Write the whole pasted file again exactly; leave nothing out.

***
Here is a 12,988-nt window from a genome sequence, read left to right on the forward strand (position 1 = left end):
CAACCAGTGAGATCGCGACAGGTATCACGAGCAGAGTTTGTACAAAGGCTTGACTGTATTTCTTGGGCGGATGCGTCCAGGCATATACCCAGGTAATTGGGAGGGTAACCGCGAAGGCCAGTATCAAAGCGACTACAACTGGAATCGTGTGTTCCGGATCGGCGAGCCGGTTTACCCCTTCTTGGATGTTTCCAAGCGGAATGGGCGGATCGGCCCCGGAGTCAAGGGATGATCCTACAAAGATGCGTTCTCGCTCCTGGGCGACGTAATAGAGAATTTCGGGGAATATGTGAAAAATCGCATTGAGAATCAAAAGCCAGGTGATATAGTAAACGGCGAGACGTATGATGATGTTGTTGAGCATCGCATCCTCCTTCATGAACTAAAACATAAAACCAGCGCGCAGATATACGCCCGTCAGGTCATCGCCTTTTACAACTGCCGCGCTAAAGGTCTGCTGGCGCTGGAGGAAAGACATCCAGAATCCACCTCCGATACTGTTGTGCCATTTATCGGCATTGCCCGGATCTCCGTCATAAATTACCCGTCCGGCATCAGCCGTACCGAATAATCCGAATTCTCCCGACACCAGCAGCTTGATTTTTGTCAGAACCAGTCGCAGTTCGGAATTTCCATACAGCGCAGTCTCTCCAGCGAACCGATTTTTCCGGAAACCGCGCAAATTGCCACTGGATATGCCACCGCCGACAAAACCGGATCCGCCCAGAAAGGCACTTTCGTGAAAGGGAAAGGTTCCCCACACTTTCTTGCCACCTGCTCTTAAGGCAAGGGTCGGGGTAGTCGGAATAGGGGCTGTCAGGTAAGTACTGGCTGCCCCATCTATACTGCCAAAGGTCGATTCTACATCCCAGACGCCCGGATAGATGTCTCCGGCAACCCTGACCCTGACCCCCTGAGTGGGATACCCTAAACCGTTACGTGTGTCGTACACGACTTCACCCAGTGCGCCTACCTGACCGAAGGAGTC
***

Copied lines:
Here is a 12,988-nt window from a genome sequence, read left to right on the forward strand (position 1 = left end):
CAACCAGTGAGATCGCGACAGGTATCACGAGCAGAGTTTGTACAAAGGCTTGACTGTATTTCTTGGGCGGATGCGTCCAGGCATATACCCAGGTAATTGGGAGGGTAACCGCGAAGGCCAGTATCAAAGCGACTACAACTGGAATCGTGTGTTCCGGATCGGCGAGCCGGTTTACCCCTTCTTGGATGTTTCCAAGCGGAATGGGCGGATCGGCCCCGGAGTCAAGGGATGATCCTACAAAGATGCGTTCTCGCTCCTGGGCGACGTAATAGAGAATTTCGGGGAATATGTGAAAAATCGCATTGAGAATCAAAAGCCAGGTGATATAGTAAACGGCGAGACGTATGATGATGTTGTTGAGCATCGCATCCTCCTTCATGAACTAAAACATAAAACCAGCGCGCAGATATACGCCCGTCAGGTCATCGCCTTTTACAACTGCCGCGCTAAAGGTCTGCTGGCGCTGGAGGAAAGACATCCAGAATCCACCTCCGATACTGTTGTGCCATTTATCGGCATTGCCCGGATCTCCGTCATAAATTACCCGTCCGGCATCAGCCGTACCGAATAATCCGAATTCTCCCGACACCAGCAGCTTGATTTTTGTCAGAACCAGTCGCAGTTCGGAATTTCCATACAGCGCAGTCTCTCCAGCGAACCGATTTTTCCGGAAACCGCGCAAATTGCCACTGGATATGCCACCGCCGACAAAACCGGATCCGCCCAGAAAGGCACTTTCGTGAAAGGGAAAGGTTCCCCACACTTTCTTGCCACCTGCTCTTAAGGCAAGGGTCGGGGTAGTCGGAATAGGGGCTGTCAGGTAAGTACTGGCTGCCCCATCTATACTGCCAAAGGTCGATTCTACATCCCAGACGCCCGGATAGATGTCTCCGGCAACCCTGACCCTGACCCCCTGAGTGGGATACCCTAAACCGTTACGTGTGTCGTACACGACTTCACCCAGTGCGCCTACCTGACCGAAGGAGTC